Welcome to this blog of my film reviews. Some have been drafted carefully on paper, others I have sat and typed. I'm going to make it clear right now that I don't expect you to agree with my (re)views, or to like my style of writing. However, I want my views to be just out there and open, as a person who wishes to express himself from deep within. Feel free to comment and debate with me, but I do ask that you are civil and not harsh, as any comments which are basically swear words and insults will automatically be deleted. Also any text that is in orange (and often bold) is a Hyperlink to either a source, or a previous post for background reference.

Friday, 17 September 2010



Pinocchio is Walt Disney's 2nd animated feature film, based on the story The Adventures of Pinocchio (1883) by Carlo Collodi.

The story centres around Pinocchio (Dickie Jones), a small wooden puppet who was made by woodcarver Geppetto (Christian Rub) and brought to life by the Blue Fairy (Evelyn Venable), after Geppeto wished upon a Wishing Star. With cheerful cricket Jiminy (Cliff Edwards) acting as his conscience Pinocchio has to prove himself brave, truthful and unselfish in order to be turned into a real boy. Determined to prove himself worthy he heads off for school the next day, only to run into crafty fox Honest John (Walter Catlett) and the bumbling feline Gideon (Mel Blanc), who decieve him into believing that he should live the carefree life of an actor. This starts off a series of events that lead Pinocchio from being a marionette held hostage by gypsy Stromboli (Charles Judels), being taken to Pleasure Island with a load of other kids by The Coachman (also Judels), where all the other children are turned into donkeys, and Pinocchio gets the ears and tail, and to the bottom of the ocean searching for monstrous whale Monstro, who has swallowed Geppetto, his cat Figaro and goldfish Cleo.

Pinocchio is an all-time Disney classic and it isn't exactly hard to see why. The film's score is so memorable, particularly Oscar-winning song When You Wish Upon a Star, and I've Got No Strings. The characters are even more memorable, and also very comical. Pinocchio is so irresistably funny and charming, with his innocent, gullible nature and constant inquisitiveness, which is almost as funny as his reaction to cigars - a puppet's face slowly going green is so comical, especially if you've ever seen someone confident that they can smoke have a bad reaction to it. Pinocchio's most memorable moment is when he lies to the Blue Fairy and with every lie his nose grows a few inches. This will make you laugh your socks off, particularly if your parents or grandparents ever told you that would happen if you lied. The other most memorably funny character is Gideon. Although he is mute, apart from some beer related hiccups provided by Mel Blanc, his stupidity, speediness and over-the-top nature makes him a truly farcical character. Other comic moments come from Figaro and Cleo, as Figaro constantly acts like he hates Cleo, but is secretly flattered by the fact Cleo adores him and even flirts with him, making them a truly lovely comic duo, and the moment when Figaro kisses Cleo at the end will have you laughing so much.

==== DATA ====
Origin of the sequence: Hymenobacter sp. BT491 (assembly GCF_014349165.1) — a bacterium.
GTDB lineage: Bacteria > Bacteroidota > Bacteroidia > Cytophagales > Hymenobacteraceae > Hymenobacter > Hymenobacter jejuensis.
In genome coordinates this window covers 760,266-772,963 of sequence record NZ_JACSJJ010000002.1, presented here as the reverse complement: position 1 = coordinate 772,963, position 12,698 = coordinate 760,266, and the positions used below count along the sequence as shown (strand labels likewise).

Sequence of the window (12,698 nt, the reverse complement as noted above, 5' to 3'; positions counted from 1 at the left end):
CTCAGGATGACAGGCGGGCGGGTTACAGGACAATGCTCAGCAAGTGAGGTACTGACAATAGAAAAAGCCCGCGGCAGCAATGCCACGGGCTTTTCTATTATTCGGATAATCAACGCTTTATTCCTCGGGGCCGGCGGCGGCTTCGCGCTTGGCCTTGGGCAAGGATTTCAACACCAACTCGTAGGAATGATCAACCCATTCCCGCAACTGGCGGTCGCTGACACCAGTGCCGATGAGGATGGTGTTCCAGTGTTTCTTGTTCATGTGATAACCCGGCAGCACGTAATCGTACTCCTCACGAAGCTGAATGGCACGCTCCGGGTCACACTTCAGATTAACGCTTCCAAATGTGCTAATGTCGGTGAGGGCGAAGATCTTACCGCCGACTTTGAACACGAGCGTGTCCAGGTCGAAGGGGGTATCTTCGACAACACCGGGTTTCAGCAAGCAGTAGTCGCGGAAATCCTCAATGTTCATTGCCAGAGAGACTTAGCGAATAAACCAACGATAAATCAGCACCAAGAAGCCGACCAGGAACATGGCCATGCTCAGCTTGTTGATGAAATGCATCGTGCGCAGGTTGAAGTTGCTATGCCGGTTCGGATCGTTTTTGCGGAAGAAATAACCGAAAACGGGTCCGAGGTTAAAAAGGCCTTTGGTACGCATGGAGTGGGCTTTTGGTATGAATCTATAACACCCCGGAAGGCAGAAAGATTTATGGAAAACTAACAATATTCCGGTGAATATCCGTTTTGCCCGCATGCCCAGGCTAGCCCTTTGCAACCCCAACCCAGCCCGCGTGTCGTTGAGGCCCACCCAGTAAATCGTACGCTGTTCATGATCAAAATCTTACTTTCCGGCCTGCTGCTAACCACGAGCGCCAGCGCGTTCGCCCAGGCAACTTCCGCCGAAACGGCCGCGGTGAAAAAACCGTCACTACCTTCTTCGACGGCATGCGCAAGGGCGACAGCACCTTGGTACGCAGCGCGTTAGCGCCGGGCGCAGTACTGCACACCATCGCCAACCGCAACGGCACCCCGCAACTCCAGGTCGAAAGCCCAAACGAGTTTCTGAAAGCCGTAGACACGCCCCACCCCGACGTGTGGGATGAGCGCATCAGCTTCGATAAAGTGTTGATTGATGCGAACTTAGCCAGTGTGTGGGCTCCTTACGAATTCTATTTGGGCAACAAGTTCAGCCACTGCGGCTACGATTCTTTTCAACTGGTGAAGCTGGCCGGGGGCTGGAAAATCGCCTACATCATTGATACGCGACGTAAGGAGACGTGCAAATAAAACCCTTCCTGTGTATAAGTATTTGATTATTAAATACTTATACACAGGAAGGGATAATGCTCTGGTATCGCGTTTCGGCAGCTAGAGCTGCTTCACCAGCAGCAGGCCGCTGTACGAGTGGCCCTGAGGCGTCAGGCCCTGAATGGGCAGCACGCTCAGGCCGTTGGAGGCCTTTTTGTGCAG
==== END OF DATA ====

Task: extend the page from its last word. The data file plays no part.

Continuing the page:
The film also boasts lovely animation. The characters are all so beautifully drawn and brought to such vibrant life by the voice cast - most especially Pinocchio, Jiminy and the Blue Fairy. The sequences are also beautifully animated, most memorably of all the climactic scenes where Pinocchio and Jiminy search for Monstro on the sea floor, get inside and then, with Geppetto, Figaro and Cleo stage a massive escape, are truly well designed and edited, making them a triumph in cartooning/animation. The film also creates great poignancy in the final scenes where Pinocchio is killed in the escape from Monstro and Jiminy, Geppetto, Cleo and Figaro greatly mourn him, and will make you want to cry as Pinocchio is such a lovely, charming protagonist. It will therefore make you let out a huge sigh of relief when the Blue Fairy fulfills her promise and resurrects him, only as a real boy this time. This will guarantee to put a huge smile on your face as the love between him and his 'Papa' Geppetto is so heart-warming to watch.

All in all this is a beautifully created, heart-warming tale that will really put a huge smile on your face and you will cherish for a long time, and is also a true Disney classic and a triumph in animation/cartooning.

Dickie Jones, Cliff Edwards, Christian Rub, Evelyn Venable, Walter Catlett, Charles Judels, Mel Blanc, Frankie Darro.

Oscars: Best Original Score (Leigh Harline, Paul J. Smith, Ned Washington), Best Original Song (When You Wish Upon a Star - Leigh Harline, Ned Washington).

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